“Failure is not an option,” warned Kitack Lim at the start of the 76th gathering of the vitally important Marine Environment Protection Committee (MEPC) virtual summit. The secretary general of the International Maritime Organization (IMO) voiced his fears of the real threat of regional regulations coming into force unless significant green measures were signed off this week. His words went unheeded with a package of watered down measures agreed yesterday, infuriating many countries on a day where politicians in the US Congress discussed taking shipping green measures into their own hands.
A slim majority of countries at the UN’s shipping agency on Monday voted in favour of a package of short-term policy measures that various NGOs have suggested will allow shipping’s current emissions of 1bn tonnes a year of CO2 to keep rising, by as much as 16% by 2030.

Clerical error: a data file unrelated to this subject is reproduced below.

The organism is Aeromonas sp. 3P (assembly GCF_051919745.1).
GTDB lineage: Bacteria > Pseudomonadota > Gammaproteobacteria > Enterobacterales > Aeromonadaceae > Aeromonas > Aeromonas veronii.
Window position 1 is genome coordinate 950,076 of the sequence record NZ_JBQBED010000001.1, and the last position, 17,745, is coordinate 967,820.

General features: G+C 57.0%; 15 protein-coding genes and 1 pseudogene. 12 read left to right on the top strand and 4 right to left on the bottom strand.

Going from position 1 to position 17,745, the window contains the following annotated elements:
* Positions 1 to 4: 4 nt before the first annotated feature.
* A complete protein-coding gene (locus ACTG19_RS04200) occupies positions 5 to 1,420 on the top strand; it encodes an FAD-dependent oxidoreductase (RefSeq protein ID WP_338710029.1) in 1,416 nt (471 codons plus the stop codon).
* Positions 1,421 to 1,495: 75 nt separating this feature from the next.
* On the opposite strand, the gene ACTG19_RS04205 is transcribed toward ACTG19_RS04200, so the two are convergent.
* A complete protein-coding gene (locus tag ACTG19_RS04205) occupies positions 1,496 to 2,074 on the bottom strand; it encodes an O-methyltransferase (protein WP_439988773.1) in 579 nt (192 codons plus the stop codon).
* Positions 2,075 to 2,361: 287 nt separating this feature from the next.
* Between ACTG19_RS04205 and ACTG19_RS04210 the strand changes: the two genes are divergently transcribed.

Delegates at MEPC agreed to a deal where vessels ought to improve their carbon intensity by 2% a year between 2023 and 2026. However, the rules come with no enforcement mechanism. Many Western member states, including the US, the European Union and the UK, hit out at the limited ambition shown in yesterday’s compromise.
With the short-term measures package agreed, mid-term measures such as the Marshall Islands’ $100 per tonne global carbon pricing proposal will be discussed for the remainder of the summit which closes on Thursday.
As well as the US looking at developing its own green shipping regulations, the European Union is a long way down the track towards including the industry into its emissions trading scheme, something both China and the US might also contemplate in the coming months.